Earlier this summer, Supervisor Frank Petrone (D) announced the decision to increase patrol in Huntington with park rangers, who would monitor town parks and improve security, and this past weekend these rangers finished their training.
Starting last Thursday night, Sept. 1, five of the eventual six rangers went through orientation and preparation procedures, and experienced their first nights out on the job.
Huntington Station resident Jim McGoldrick was not able to get a glance of the rangers in work during the weekend, but praised the idea.
“I think it’s a great move on the town,” he said in a phone interview. “Every little bit helps. It’s coming together, and is helping the community.”
A.J. Carter, town spokesperson, said the weekend was a success, in a phone interview: “People were very happy to see them. They were given information from the community; people responded very positively.”
Although their jurisdiction is in town parks, the park rangers can intervene if they see activity on the roads or other areas outside the parks.
The officers are meant to function as peace officers do. According to New York State criminal procedure law, peace officers can make warrantless arrests; use physical force to make an arrest or prevent an escape; carry out warrantless searches with probable cause; and issue appearance tickets. They can also carry firearms and take away weapons from people who do not have the proper licenses to carry.
Carter said all rangers are certified with a firearm, know how to use a defibrillator, administer Narcan and everything else required of a peace officer.
The town spokesperson also said the exact shift times and locations have not yet been decided, as they want the rangers themselves to be able to give input once they have more experience on when and where the best use of their roles would be. Each ranger works part time, and is paid $23.53 an hour. There are expected to be two rangers on patrol per shift — one overseeing the west side of town, and the other the east. Their shifts run from Thursday to Sunday.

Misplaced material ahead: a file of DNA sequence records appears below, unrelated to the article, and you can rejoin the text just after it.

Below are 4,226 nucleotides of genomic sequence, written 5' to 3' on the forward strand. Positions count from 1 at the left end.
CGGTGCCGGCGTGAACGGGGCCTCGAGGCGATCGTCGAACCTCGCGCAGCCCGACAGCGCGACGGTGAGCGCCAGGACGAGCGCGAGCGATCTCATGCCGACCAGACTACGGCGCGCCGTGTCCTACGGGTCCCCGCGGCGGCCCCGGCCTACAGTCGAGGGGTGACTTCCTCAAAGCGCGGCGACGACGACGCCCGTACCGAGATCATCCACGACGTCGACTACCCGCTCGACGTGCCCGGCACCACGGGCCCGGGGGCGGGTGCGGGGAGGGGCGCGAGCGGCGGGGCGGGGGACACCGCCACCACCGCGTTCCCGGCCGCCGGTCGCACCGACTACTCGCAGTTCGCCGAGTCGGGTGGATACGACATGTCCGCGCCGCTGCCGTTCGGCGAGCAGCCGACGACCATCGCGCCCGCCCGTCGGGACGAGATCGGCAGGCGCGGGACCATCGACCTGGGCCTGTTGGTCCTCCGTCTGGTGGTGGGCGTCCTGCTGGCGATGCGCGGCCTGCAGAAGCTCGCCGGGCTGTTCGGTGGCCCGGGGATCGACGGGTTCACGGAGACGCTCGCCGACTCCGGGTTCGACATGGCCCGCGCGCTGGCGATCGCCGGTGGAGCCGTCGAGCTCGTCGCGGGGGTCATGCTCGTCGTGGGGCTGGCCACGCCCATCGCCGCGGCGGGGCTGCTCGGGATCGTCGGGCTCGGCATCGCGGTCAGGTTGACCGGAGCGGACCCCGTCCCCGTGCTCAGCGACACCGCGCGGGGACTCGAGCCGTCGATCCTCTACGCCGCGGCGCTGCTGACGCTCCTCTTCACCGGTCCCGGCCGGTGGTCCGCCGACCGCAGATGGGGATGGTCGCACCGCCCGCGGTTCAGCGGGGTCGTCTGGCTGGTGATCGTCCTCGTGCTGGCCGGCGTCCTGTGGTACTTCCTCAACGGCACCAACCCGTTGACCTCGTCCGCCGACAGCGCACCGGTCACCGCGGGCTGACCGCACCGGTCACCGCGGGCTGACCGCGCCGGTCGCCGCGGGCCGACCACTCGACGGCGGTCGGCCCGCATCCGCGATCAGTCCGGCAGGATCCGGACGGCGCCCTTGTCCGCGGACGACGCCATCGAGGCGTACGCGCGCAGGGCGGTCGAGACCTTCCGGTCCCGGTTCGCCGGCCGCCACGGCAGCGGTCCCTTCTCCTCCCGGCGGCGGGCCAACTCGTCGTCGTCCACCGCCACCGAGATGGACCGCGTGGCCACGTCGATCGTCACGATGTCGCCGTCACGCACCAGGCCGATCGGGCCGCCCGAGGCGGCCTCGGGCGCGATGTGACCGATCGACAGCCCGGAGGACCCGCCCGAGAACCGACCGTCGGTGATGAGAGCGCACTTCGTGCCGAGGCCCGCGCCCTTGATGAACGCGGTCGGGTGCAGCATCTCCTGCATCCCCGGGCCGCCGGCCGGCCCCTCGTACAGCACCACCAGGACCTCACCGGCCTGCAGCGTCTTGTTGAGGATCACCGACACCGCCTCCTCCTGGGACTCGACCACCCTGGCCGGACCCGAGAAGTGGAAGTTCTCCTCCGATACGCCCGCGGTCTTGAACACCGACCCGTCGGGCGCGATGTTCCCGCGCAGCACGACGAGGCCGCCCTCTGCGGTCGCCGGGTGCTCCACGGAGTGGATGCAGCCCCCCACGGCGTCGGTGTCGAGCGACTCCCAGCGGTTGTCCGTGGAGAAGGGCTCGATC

The park rangers operate under the supervision of the town’s public safety department.
Joe Rose, director of public safety, also said the community received the rangers very well in the opening weekend.
“Multiple people stopped them throughout their shifts to bring [up] their concerns,” Rose said in a phone interview. “It was rewarding to see the response from the public.”
Rose said an added benefit of park rangers is that it cuts down on time with handling a crime in action. Park rangers are able to act without having to call the Suffolk County Police Department first, and can issue tickets and make arrests on their own.
Huntington has experienced violent crimes in some parks.
On Aug. 20, an 18-year-old’s body was found with lacerations in Greenlawn Park. A man was walking through the town early that morning and discovered the body. In 2013, the body of a young woman was found in the Froehlich Farm Nature Preserve, which borders Huntington Station.
Many other towns on Long Island use systems like this, including Smithtown, which has a park ranger division comprised of “law enforcement personnel” who “enforce town codes, parks rules and regulations, as well as state and federal laws,” according to the Town of Smithtown website.
Carter said the final details of this program will be locked down in the coming weeks.